102 from 'lost tribe' set to immigrate from India

102 members of a Jewish community claiming descent from one of Israel’s lost tribes are being brought on Aliyah this week from India.

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Another 102 members of the Bnei Menashe Jewish community, which claims descent from one of Israel’s lost tribes, are being brought on Aliyah this week by Shavei Israel, a Jerusalem-based nonprofit that aims to strengthen ties between the Jewish people and descendants of Jews around the world.

The 102 new immigrants all hail from the northeastern Indian state of Mizoram, which borders Burma and Bangladesh and is home to the second-largest concentration of Bnei Menashe in India after that of the state of Manipur. This marks the first time since Jan. 2014 that Bnei Menashe will be making Aliyah from Mizoram. Thirty of the new immigrants will arrive in Israel on Tuesday, Feb. 14, and 72 will arrive on Thursday, Feb. 16. They plan to settle in the Galilee city of Nazareth Illit which already has a flourishing Bnei Menashe community.

“We are excited to be launching Operation Menashe 2017 with the Aliyah this week of 102 Bnei Menashe from Mizoram,” said Shavei Israel Founder and Chairman Michael Freund. “Over the course of the coming year, with G-d’s help, we will bring a total of more than 700 Bnei Menashe immigrants to Israel – the largest-ever airlift in a single year.”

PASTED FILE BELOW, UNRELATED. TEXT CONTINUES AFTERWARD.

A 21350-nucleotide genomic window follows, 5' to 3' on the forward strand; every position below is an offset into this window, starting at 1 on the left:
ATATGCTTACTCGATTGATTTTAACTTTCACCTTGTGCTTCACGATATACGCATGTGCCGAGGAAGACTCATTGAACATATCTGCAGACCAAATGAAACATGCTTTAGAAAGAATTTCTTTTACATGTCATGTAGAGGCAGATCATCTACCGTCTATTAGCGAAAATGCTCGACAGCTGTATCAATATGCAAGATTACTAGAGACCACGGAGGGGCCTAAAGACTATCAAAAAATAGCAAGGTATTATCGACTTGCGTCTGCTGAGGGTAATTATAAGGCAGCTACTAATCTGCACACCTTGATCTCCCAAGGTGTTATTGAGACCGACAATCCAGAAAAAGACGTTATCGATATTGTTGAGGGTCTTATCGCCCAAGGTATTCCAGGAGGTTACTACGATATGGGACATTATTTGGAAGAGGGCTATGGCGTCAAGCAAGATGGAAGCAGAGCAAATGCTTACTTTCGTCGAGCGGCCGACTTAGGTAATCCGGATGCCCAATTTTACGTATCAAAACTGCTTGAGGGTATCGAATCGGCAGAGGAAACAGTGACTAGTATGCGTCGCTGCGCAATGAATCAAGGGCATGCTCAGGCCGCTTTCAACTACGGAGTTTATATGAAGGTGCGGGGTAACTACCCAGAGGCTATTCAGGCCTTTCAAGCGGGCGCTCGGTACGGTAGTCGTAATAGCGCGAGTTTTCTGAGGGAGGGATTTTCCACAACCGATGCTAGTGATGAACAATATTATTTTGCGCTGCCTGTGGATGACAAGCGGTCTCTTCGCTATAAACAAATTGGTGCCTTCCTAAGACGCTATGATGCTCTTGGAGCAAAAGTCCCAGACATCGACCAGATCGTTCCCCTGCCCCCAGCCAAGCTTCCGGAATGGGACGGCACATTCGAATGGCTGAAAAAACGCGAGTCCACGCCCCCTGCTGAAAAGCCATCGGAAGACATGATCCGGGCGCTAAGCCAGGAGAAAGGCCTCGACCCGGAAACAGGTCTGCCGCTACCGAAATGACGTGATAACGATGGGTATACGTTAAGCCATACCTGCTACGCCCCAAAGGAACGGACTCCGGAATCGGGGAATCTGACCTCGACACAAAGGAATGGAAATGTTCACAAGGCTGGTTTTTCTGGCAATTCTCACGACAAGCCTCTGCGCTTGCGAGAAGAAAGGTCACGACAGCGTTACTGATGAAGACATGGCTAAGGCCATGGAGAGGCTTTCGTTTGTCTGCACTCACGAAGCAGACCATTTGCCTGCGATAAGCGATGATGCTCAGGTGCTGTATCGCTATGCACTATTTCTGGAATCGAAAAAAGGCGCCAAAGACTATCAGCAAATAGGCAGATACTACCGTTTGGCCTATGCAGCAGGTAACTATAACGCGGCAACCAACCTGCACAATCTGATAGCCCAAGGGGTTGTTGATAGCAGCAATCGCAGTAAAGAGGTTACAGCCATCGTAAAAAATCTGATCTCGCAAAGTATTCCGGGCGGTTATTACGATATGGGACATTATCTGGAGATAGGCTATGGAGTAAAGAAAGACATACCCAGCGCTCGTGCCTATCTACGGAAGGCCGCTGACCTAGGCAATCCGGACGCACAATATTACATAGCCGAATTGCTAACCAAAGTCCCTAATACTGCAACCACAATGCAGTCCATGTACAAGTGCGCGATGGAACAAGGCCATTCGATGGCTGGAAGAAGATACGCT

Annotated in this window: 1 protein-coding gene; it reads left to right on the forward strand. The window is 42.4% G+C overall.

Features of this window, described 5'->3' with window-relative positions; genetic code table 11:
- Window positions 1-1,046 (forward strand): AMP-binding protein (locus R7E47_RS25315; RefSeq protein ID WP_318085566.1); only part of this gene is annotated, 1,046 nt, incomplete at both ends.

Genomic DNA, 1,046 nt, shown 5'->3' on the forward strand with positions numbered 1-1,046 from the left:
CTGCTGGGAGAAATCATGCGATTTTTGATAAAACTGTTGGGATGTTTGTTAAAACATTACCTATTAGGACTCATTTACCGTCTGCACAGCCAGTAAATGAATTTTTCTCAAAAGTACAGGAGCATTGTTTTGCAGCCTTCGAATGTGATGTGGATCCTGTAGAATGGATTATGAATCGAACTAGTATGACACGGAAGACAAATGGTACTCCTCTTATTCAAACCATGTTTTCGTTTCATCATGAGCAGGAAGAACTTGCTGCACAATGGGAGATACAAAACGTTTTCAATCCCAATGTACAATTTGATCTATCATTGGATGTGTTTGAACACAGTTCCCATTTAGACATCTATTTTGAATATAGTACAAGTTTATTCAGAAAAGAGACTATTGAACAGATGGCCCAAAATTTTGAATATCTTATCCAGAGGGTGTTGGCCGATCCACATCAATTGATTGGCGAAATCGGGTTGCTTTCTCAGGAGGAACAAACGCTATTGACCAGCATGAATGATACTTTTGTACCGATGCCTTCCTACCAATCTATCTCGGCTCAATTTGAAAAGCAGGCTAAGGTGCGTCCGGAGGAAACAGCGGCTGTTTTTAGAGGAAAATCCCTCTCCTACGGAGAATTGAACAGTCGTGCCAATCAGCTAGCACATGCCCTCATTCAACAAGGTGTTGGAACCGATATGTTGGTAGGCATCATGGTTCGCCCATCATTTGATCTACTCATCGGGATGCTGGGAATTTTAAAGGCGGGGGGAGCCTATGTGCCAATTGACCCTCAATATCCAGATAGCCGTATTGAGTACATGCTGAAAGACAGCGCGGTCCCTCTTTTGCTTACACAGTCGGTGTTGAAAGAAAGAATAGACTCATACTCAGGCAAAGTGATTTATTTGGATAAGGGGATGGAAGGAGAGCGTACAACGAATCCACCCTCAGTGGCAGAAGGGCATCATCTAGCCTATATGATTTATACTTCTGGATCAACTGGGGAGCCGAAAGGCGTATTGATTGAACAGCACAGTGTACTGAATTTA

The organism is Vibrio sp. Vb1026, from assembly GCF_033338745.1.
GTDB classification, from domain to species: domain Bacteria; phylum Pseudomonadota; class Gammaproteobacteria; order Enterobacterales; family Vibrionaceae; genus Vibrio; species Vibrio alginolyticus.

Freund added: “After 27 centuries of exile, this lost tribe of Israel is truly coming home. But we will not rest until all the remaining Bnei Menashe still in India are able to make Aliyah as well.”

The Bnei Menashe are believed to be descendants of the tribe of Manasseh, one of the Ten Lost Tribes exiled from the Land of Israel more than 2,700 years ago by the Assyrian empire. So far, some 3,000 Bnei Menashe have made Aliyah thanks to Shavei Israel, including more than 1,100 in the past four years. Some 7,000 Bnei Menashe remain in India waiting for the chance to return home to Zion.

Also arriving with the group are Mizmor Sharon and her two children. Mrs. Sharon’s husband, Shomron, died two weeks ago after a long battle with cancer, while the family was still in India waiting to make Aliyah.

“My children and I are heartbroken that their father didn’t live to see his dream of making Aliyah come true,” said Mrs. Sharon. “But we are excited to be making this journey and to honor his legacy by building our new lives in the Jewish homeland. I am sure that he will be with us in spirit with every step that we take on the holy soil of Israel.”







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